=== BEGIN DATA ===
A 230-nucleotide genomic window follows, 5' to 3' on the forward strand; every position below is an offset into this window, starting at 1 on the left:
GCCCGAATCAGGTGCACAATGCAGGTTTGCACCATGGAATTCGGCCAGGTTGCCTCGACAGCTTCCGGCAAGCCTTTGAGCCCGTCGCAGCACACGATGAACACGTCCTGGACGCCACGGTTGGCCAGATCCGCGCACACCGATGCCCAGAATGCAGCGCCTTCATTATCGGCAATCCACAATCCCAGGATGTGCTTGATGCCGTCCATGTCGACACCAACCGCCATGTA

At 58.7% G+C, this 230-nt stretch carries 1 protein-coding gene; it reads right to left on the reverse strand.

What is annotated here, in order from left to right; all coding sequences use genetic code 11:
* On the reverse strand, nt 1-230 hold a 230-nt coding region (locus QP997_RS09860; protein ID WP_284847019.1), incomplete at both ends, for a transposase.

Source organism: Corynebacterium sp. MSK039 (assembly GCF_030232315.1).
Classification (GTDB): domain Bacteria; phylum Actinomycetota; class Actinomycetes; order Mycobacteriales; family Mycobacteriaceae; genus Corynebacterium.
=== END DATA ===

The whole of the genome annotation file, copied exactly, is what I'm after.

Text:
A 230-nucleotide genomic window follows, 5' to 3' on the forward strand; every position below is an offset into this window, starting at 1 on the left:
GCCCGAATCAGGTGCACAATGCAGGTTTGCACCATGGAATTCGGCCAGGTTGCCTCGACAGCTTCCGGCAAGCCTTTGAGCCCGTCGCAGCACACGATGAACACGTCCTGGACGCCACGGTTGGCCAGATCCGCGCACACCGATGCCCAGAATGCAGCGCCTTCATTATCGGCAATCCACAATCCCAGGATGTGCTTGATGCCGTCCATGTCGACACCAACCGCCATGTA

At 58.7% G+C, this 230-nt stretch carries 1 protein-coding gene; it reads right to left on the reverse strand.

What is annotated here, in order from left to right; all coding sequences use genetic code 11:
* On the reverse strand, nt 1-230 hold a 230-nt coding region (locus QP997_RS09860; protein ID WP_284847019.1), incomplete at both ends, for a transposase.

Source organism: Corynebacterium sp. MSK039 (assembly GCF_030232315.1).
Classification (GTDB): domain Bacteria; phylum Actinomycetota; class Actinomycetes; order Mycobacteriales; family Mycobacteriaceae; genus Corynebacterium.